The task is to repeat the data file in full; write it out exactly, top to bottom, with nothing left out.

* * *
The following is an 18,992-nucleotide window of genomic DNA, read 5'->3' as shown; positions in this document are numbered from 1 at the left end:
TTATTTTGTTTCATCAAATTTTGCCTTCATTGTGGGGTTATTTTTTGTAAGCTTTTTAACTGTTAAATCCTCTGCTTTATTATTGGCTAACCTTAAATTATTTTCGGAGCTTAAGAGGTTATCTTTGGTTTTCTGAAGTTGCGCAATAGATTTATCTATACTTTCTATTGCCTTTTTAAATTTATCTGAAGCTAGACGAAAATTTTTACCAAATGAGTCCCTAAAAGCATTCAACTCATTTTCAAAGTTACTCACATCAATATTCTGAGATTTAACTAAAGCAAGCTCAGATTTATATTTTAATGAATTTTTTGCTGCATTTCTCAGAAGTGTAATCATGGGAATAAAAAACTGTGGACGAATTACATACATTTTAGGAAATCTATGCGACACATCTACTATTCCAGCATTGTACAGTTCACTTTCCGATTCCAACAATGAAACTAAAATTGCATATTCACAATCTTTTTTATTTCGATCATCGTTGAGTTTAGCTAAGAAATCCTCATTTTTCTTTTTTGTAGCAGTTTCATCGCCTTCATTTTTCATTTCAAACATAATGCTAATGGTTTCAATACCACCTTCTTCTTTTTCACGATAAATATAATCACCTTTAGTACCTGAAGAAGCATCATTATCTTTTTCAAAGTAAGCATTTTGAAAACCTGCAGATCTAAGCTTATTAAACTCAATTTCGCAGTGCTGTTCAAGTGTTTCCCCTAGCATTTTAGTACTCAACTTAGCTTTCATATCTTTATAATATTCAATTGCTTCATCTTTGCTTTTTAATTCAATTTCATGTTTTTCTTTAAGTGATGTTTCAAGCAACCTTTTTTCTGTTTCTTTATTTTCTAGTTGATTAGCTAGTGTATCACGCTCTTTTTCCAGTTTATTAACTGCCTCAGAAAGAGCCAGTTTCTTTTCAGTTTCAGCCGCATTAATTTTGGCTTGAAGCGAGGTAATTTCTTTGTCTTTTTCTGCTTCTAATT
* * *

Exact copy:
The following is an 18,992-nucleotide window of genomic DNA, read 5'->3' as shown; positions in this document are numbered from 1 at the left end:
TTATTTTGTTTCATCAAATTTTGCCTTCATTGTGGGGTTATTTTTTGTAAGCTTTTTAACTGTTAAATCCTCTGCTTTATTATTGGCTAACCTTAAATTATTTTCGGAGCTTAAGAGGTTATCTTTGGTTTTCTGAAGTTGCGCAATAGATTTATCTATACTTTCTATTGCCTTTTTAAATTTATCTGAAGCTAGACGAAAATTTTTACCAAATGAGTCCCTAAAAGCATTCAACTCATTTTCAAAGTTACTCACATCAATATTCTGAGATTTAACTAAAGCAAGCTCAGATTTATATTTTAATGAATTTTTTGCTGCATTTCTCAGAAGTGTAATCATGGGAATAAAAAACTGTGGACGAATTACATACATTTTAGGAAATCTATGCGACACATCTACTATTCCAGCATTGTACAGTTCACTTTCCGATTCCAACAATGAAACTAAAATTGCATATTCACAATCTTTTTTATTTCGATCATCGTTGAGTTTAGCTAAGAAATCCTCATTTTTCTTTTTTGTAGCAGTTTCATCGCCTTCATTTTTCATTTCAAACATAATGCTAATGGTTTCAATACCACCTTCTTCTTTTTCACGATAAATATAATCACCTTTAGTACCTGAAGAAGCATCATTATCTTTTTCAAAGTAAGCATTTTGAAAACCTGCAGATCTAAGCTTATTAAACTCAATTTCGCAGTGCTGTTCAAGTGTTTCCCCTAGCATTTTAGTACTCAACTTAGCTTTCATATCTTTATAATATTCAATTGCTTCATCTTTGCTTTTTAATTCAATTTCATGTTTTTCTTTAAGTGATGTTTCAAGCAACCTTTTTTCTGTTTCTTTATTTTCTAGTTGATTAGCTAGTGTATCACGCTCTTTTTCCAGTTTATTAACTGCCTCAGAAAGAGCCAGTTTCTTTTCAGTTTCAGCCGCATTAATTTTGGCTTGAAGCGAGGTAATTTCTTTGTCTTTTTCTGCTTCTAATT